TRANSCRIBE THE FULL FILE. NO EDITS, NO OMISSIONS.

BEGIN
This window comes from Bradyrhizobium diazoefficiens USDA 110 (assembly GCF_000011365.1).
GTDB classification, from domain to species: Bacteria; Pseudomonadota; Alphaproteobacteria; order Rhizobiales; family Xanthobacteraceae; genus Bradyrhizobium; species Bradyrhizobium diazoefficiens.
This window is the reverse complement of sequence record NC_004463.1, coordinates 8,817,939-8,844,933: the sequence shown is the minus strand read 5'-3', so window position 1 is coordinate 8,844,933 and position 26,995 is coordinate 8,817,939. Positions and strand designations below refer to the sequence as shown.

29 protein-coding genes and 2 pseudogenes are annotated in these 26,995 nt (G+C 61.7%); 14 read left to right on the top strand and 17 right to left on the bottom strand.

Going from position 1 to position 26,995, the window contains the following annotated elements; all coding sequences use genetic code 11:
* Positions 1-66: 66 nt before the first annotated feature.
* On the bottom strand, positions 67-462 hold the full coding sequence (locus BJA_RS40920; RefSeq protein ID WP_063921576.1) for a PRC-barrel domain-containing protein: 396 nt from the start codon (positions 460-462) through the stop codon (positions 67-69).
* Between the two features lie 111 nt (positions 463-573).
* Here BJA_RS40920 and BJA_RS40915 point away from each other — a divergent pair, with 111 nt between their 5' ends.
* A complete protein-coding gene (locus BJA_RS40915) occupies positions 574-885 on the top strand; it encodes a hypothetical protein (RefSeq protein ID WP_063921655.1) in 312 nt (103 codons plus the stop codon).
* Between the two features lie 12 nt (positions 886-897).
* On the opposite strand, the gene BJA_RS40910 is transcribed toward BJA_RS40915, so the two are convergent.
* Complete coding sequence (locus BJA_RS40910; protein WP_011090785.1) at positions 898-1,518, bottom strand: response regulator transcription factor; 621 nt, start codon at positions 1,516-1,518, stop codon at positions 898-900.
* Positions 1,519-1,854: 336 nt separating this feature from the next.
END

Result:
This window comes from Bradyrhizobium diazoefficiens USDA 110 (assembly GCF_000011365.1).
GTDB classification, from domain to species: Bacteria; Pseudomonadota; Alphaproteobacteria; order Rhizobiales; family Xanthobacteraceae; genus Bradyrhizobium; species Bradyrhizobium diazoefficiens.
This window is the reverse complement of sequence record NC_004463.1, coordinates 8,817,939-8,844,933: the sequence shown is the minus strand read 5'-3', so window position 1 is coordinate 8,844,933 and position 26,995 is coordinate 8,817,939. Positions and strand designations below refer to the sequence as shown.

29 protein-coding genes and 2 pseudogenes are annotated in these 26,995 nt (G+C 61.7%); 14 read left to right on the top strand and 17 right to left on the bottom strand.

Going from position 1 to position 26,995, the window contains the following annotated elements; all coding sequences use genetic code 11:
* Positions 1-66: 66 nt before the first annotated feature.
* On the bottom strand, positions 67-462 hold the full coding sequence (locus BJA_RS40920; RefSeq protein ID WP_063921576.1) for a PRC-barrel domain-containing protein: 396 nt from the start codon (positions 460-462) through the stop codon (positions 67-69).
* Between the two features lie 111 nt (positions 463-573).
* Here BJA_RS40920 and BJA_RS40915 point away from each other — a divergent pair, with 111 nt between their 5' ends.
* A complete protein-coding gene (locus BJA_RS40915) occupies positions 574-885 on the top strand; it encodes a hypothetical protein (RefSeq protein ID WP_063921655.1) in 312 nt (103 codons plus the stop codon).
* Between the two features lie 12 nt (positions 886-897).
* On the opposite strand, the gene BJA_RS40910 is transcribed toward BJA_RS40915, so the two are convergent.
* Complete coding sequence (locus BJA_RS40910; protein WP_011090785.1) at positions 898-1,518, bottom strand: response regulator transcription factor; 621 nt, start codon at positions 1,516-1,518, stop codon at positions 898-900.
* Positions 1,519-1,854: 336 nt separating this feature from the next.